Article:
girls doc martens Caribou Ribs and Haggis Highlights of Canadian Ranger Training
TORONTO A small group of experienced Canadian Rangers from Northern Ontario has completed two days of passing on some of their traditional winter survival skills to 70 members of a Toronto based army reserve regiment.
The seven Rangers showed the soldiers from the Toronto Scottish Regiment how to start fires, snare and trap small game, make emergency shelters, prepare signal fires for search aircraft, and ice water rescue techniques.
The Rangers, who are part time army reservists, were from the remote Cree communities of Attawapiskat, Kashechewan, Peawanuck, and Moose Factory on the Hudson Bay and James Bay coasts. When they travelled south to the 4th Canadian Division Training Centre at Meaford, near Owen Sound, they took with them 91 kilograms of moose and caribou meat, as well as snow geese, so that they could demonstrate their outdoor cooking skills.
Canadian Rangers, in their distinctive hoodies, with some of the 70 soldiers they trained in winter survival skills. PhotoPrivate Jordan Simons
The Rangers showed the southern soldiers, most of whom had never seen anything like it before, how they prepare wild food outdoors over open fires.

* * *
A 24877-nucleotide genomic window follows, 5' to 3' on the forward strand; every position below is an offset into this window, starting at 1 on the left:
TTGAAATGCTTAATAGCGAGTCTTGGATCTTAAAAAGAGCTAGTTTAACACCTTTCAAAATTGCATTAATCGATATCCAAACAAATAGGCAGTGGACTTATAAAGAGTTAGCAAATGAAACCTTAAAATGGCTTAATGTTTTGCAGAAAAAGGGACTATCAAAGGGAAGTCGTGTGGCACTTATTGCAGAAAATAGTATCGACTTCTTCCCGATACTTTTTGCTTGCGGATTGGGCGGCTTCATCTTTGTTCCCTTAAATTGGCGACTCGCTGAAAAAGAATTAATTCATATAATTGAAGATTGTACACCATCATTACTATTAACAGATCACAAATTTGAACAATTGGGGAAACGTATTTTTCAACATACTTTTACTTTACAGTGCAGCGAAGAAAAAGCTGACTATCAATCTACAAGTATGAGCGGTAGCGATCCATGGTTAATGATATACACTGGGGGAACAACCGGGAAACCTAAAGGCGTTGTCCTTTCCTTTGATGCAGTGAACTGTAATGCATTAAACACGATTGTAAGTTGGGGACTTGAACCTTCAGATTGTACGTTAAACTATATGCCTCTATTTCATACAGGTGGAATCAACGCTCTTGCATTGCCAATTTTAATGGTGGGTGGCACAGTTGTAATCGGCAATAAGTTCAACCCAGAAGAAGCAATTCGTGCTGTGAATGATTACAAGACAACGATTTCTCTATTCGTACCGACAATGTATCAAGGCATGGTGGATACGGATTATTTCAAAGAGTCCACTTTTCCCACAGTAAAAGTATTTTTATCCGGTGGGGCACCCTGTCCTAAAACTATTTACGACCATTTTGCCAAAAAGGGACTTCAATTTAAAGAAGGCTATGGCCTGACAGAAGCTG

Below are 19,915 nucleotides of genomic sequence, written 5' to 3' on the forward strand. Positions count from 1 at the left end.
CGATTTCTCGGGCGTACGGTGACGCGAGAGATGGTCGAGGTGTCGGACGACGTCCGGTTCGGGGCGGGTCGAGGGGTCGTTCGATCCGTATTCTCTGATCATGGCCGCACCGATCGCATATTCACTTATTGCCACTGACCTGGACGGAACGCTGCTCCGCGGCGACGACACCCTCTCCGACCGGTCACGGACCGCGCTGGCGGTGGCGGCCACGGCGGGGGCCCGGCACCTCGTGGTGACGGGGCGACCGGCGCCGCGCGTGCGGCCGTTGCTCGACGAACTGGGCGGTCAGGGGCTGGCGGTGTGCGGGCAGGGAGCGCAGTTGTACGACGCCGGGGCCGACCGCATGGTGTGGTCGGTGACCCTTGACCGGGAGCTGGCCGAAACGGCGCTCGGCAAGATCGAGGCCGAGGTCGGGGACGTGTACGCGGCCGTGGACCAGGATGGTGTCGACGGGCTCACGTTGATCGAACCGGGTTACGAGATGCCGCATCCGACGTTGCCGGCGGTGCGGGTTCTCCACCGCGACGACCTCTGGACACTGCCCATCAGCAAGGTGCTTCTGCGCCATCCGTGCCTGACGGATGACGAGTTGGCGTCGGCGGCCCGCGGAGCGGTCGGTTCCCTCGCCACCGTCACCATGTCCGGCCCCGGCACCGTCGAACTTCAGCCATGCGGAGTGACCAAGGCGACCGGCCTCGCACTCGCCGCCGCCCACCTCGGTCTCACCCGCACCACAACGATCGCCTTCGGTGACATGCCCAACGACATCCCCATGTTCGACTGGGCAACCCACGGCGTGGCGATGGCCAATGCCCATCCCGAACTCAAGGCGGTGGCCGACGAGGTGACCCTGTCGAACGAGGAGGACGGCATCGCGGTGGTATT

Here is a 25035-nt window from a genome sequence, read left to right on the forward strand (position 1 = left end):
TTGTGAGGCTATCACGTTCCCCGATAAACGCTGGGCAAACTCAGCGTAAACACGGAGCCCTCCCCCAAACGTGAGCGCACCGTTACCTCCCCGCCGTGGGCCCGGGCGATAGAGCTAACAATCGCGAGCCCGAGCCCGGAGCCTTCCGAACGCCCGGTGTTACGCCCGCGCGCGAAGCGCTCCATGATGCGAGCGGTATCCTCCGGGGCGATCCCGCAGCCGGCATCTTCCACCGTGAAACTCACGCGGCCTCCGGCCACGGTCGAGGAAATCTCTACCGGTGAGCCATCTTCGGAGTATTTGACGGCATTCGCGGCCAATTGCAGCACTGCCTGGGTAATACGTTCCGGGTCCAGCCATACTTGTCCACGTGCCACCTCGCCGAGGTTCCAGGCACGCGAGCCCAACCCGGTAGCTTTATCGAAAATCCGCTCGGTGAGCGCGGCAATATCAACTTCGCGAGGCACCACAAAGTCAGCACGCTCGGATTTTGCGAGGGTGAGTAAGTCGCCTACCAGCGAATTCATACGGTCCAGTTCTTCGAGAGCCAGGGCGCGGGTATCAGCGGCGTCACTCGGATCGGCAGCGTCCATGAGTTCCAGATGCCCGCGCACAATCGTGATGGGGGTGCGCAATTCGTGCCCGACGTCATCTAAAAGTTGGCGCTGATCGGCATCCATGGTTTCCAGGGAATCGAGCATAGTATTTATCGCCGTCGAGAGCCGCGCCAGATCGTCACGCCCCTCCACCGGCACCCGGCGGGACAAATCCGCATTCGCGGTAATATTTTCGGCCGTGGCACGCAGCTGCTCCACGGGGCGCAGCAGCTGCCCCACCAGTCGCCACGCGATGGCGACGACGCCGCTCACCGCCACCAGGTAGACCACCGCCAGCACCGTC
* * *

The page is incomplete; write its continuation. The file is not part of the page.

“They devoured all the food in one day,” said Sergeant Matthew Gull,
who commands the Ranger patrol in Peawanuck. “What they really liked was when I threw a whole rack of caribou ribs on the grill and put on the barbecue sauce.
Corporal Adam Sharp and Master Corporal Marcus Dowling of the Toronto Scottish Regiment learn how to pluck geese. Photo Credit: Captain Ann Lockhart
But the regiment’s soldiers had a surprise for the Rangers. They had two haggis with them for the Rangers to eat. They showed the Rangers how to cook the Scottish national dish, a type of savoury pudding made from oatmeal, onions, salt, and spices, and invited them to try it.
“It was my first time eating it,” said Master Corporal Pamela Chookomoolin of Peawanuck. “It was pretty tasty actually. It was good. I had two plates. I went back for a second helping.”
The two days of training were a success. “The reactions of the Toronto Scottish to the training by the Rangers was unbelievable,” said Warrant Officer Carl Wolfe, an instructor with the 3rd Canadian Ranger Patrol Group. “Most of the time the army doesn’t get a chance to do this kind of training. It’s more focused on fighting. Experiencing wild game, some traditional foods, learning how to get yourself out of icy water, how to start a fire, snare a rabbit, that sort of thing, is something new for them. They were blown away by the Rangers’ survival skills and they had a blast.”
“I can absolutely say the troops loved it,” said Captain Ann Lockhart, a rifle company commander with the Toronto Scottish. “They were so impressed by the Rangers and their way of life. They couldn’t believe they’d ever get this kind of training from such genuine people with such impressive survival skills. We felt very grateful.”
The Rangers who provided the training were Corporal Gilbert Spence from Attawapiskat, Master Corporals Joe Lazarus and John Sutherland from Kashechewan, Master Corporal Christopher Keesic and Ranger Devin Spence from Moose Factory,
and Sergeant Gull and Master Corporal Chookomoolin from Peawanuck.